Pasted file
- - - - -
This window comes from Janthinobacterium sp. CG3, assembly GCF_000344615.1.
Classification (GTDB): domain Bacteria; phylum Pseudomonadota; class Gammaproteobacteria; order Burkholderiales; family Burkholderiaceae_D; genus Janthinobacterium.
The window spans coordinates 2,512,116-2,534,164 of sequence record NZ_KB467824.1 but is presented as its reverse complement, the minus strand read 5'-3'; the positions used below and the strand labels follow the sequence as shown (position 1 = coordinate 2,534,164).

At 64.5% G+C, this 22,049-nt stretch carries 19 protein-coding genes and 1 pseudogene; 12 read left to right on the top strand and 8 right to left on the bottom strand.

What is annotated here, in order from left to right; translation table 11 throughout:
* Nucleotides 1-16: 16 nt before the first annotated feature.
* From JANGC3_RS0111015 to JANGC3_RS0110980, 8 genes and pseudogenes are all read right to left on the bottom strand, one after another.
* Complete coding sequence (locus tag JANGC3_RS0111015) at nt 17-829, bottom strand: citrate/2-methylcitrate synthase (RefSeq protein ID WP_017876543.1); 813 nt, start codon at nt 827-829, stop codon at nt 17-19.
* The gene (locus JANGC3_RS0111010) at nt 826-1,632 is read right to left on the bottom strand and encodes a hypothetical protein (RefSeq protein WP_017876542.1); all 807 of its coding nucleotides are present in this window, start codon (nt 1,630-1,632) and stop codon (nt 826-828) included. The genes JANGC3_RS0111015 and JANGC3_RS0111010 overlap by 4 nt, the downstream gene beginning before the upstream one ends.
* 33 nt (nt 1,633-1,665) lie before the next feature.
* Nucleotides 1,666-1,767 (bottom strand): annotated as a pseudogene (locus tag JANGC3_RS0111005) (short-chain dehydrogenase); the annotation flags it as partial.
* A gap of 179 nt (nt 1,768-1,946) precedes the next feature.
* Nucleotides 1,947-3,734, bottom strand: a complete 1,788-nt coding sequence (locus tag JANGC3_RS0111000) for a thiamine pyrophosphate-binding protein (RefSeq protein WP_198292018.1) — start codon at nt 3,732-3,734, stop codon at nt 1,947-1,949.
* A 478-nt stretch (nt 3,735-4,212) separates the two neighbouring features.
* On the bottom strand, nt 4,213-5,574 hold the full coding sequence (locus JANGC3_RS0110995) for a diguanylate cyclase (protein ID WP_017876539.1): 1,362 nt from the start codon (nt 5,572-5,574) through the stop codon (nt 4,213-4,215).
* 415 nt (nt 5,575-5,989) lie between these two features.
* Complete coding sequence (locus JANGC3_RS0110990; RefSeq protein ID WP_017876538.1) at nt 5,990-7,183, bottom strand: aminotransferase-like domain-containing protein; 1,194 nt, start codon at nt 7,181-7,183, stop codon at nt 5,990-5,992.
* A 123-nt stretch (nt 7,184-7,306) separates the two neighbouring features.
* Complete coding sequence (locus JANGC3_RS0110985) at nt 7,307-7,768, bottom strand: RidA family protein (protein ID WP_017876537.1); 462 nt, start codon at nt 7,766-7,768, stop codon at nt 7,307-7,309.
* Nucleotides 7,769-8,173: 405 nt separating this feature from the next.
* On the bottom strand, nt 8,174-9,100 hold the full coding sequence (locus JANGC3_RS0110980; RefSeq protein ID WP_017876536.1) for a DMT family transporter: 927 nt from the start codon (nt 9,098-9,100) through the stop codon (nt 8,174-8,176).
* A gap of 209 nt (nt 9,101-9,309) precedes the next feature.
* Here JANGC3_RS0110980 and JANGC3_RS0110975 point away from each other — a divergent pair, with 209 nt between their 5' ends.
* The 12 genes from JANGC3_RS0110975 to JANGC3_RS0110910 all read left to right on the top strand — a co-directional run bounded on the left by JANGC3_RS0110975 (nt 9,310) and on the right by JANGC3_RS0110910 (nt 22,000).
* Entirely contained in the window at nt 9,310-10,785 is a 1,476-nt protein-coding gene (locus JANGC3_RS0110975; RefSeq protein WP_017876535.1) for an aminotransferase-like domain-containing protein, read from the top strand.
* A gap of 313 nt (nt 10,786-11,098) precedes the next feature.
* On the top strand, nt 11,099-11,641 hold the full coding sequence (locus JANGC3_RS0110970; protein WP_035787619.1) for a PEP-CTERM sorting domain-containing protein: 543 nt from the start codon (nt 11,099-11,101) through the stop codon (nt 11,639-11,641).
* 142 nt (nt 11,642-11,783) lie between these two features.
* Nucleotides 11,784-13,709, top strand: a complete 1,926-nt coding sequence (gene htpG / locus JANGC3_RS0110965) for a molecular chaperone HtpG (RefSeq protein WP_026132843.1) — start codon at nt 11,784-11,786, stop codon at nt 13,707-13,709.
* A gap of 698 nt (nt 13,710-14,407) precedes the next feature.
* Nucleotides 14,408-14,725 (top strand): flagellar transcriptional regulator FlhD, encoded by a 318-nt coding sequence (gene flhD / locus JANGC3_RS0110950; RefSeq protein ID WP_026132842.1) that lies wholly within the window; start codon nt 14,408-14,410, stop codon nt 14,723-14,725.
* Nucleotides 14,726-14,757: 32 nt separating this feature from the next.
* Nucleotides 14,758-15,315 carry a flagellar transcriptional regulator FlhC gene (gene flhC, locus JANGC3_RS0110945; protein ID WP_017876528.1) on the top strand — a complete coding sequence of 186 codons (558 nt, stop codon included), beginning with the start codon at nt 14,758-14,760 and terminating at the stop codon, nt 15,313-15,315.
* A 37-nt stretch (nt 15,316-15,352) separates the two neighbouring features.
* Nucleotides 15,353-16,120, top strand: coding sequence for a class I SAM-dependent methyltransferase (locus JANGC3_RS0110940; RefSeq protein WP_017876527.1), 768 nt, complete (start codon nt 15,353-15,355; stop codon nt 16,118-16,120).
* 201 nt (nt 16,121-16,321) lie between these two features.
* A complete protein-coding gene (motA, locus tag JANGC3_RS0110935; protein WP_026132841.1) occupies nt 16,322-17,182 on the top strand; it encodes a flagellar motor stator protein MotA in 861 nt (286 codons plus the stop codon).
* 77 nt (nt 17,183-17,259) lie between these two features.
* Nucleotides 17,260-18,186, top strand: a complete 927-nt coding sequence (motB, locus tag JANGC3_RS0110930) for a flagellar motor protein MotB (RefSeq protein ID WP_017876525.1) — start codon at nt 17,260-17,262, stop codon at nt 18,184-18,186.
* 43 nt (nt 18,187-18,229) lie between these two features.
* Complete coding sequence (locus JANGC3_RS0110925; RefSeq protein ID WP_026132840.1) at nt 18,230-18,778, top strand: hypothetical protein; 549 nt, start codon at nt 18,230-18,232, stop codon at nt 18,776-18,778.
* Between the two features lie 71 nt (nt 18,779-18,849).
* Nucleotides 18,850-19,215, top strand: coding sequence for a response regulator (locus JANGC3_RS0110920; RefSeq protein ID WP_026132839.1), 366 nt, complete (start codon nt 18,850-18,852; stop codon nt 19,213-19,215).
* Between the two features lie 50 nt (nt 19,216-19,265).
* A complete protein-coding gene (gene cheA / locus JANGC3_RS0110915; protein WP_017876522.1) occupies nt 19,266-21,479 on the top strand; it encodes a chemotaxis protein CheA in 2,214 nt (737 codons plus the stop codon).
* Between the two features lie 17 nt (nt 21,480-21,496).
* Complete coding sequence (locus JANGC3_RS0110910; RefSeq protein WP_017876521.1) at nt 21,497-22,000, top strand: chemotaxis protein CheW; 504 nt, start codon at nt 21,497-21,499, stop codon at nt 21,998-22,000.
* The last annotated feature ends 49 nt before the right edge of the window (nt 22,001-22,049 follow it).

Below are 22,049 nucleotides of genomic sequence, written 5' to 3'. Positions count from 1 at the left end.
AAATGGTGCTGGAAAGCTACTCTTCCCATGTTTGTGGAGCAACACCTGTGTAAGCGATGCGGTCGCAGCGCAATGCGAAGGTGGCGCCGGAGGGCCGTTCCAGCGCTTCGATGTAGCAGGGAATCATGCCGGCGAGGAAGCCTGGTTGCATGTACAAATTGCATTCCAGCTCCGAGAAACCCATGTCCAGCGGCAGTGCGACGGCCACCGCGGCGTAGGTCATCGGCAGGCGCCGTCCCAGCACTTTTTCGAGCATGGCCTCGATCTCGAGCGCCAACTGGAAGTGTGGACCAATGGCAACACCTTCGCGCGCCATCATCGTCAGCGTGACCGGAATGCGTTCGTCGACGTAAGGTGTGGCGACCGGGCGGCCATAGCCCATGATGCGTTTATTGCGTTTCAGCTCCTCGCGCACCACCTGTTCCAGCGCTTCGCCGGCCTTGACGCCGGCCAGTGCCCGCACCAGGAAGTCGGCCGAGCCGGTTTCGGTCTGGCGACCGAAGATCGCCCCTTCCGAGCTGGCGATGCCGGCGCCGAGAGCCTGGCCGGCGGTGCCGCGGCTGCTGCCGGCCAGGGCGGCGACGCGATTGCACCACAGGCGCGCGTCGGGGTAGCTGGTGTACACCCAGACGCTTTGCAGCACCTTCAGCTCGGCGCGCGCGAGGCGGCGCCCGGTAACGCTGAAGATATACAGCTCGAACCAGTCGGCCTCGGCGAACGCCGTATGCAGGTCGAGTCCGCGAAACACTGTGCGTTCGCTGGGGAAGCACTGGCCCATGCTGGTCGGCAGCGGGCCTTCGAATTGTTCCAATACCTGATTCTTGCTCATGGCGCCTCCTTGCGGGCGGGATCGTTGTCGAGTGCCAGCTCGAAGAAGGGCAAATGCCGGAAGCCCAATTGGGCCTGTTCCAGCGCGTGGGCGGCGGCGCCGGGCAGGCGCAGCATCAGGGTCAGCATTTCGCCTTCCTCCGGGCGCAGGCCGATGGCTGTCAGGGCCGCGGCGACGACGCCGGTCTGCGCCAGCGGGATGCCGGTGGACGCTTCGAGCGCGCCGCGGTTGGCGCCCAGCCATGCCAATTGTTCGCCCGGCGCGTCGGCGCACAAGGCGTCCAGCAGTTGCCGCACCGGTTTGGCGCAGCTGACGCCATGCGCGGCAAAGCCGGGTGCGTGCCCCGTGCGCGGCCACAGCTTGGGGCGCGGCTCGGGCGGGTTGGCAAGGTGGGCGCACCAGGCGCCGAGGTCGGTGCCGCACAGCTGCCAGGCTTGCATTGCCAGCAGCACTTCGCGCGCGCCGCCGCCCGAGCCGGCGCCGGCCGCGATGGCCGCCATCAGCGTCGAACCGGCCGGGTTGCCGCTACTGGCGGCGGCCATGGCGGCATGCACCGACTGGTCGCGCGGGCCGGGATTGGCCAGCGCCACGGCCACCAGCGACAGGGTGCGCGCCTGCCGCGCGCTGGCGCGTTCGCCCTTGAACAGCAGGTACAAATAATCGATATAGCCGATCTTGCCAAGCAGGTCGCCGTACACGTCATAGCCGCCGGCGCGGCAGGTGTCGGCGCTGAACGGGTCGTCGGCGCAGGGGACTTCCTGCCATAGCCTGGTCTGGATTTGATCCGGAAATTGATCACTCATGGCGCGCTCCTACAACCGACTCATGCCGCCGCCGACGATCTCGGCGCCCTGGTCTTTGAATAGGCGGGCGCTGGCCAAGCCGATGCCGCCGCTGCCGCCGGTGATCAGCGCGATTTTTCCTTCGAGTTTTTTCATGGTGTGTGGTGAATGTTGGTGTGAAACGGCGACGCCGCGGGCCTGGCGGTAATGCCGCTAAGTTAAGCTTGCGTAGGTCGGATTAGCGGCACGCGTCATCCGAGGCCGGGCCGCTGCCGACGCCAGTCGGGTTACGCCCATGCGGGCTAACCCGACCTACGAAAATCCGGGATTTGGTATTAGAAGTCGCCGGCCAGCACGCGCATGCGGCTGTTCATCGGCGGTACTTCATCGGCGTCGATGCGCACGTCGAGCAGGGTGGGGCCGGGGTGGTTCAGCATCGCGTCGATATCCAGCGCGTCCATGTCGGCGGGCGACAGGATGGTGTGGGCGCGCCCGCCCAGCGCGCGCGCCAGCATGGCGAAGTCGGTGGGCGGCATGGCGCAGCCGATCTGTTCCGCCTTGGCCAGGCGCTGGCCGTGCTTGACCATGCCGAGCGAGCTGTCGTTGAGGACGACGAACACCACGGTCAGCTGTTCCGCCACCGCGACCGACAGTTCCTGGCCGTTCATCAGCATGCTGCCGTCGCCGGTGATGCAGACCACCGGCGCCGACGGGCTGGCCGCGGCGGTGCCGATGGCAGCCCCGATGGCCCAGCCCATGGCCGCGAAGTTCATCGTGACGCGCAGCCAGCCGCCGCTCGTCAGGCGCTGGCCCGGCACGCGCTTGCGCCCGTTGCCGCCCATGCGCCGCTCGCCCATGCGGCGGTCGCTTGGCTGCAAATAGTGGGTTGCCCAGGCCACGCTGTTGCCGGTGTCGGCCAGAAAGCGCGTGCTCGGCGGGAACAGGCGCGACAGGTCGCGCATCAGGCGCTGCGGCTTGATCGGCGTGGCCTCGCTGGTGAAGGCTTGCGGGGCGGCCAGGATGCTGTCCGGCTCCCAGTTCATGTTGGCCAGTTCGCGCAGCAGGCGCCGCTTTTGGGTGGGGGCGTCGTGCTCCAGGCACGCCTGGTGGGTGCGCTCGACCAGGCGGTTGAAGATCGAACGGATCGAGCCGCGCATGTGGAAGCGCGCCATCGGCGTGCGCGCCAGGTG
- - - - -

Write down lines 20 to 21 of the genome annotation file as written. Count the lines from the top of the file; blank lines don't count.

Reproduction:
* Nucleotides 7,769-8,173: 405 nt separating this feature from the next.
* On the bottom strand, nt 8,174-9,100 hold the full coding sequence (locus JANGC3_RS0110980; RefSeq protein ID WP_017876536.1) for a DMT family transporter: 927 nt from the start codon (nt 9,098-9,100) through the stop codon (nt 8,174-8,176).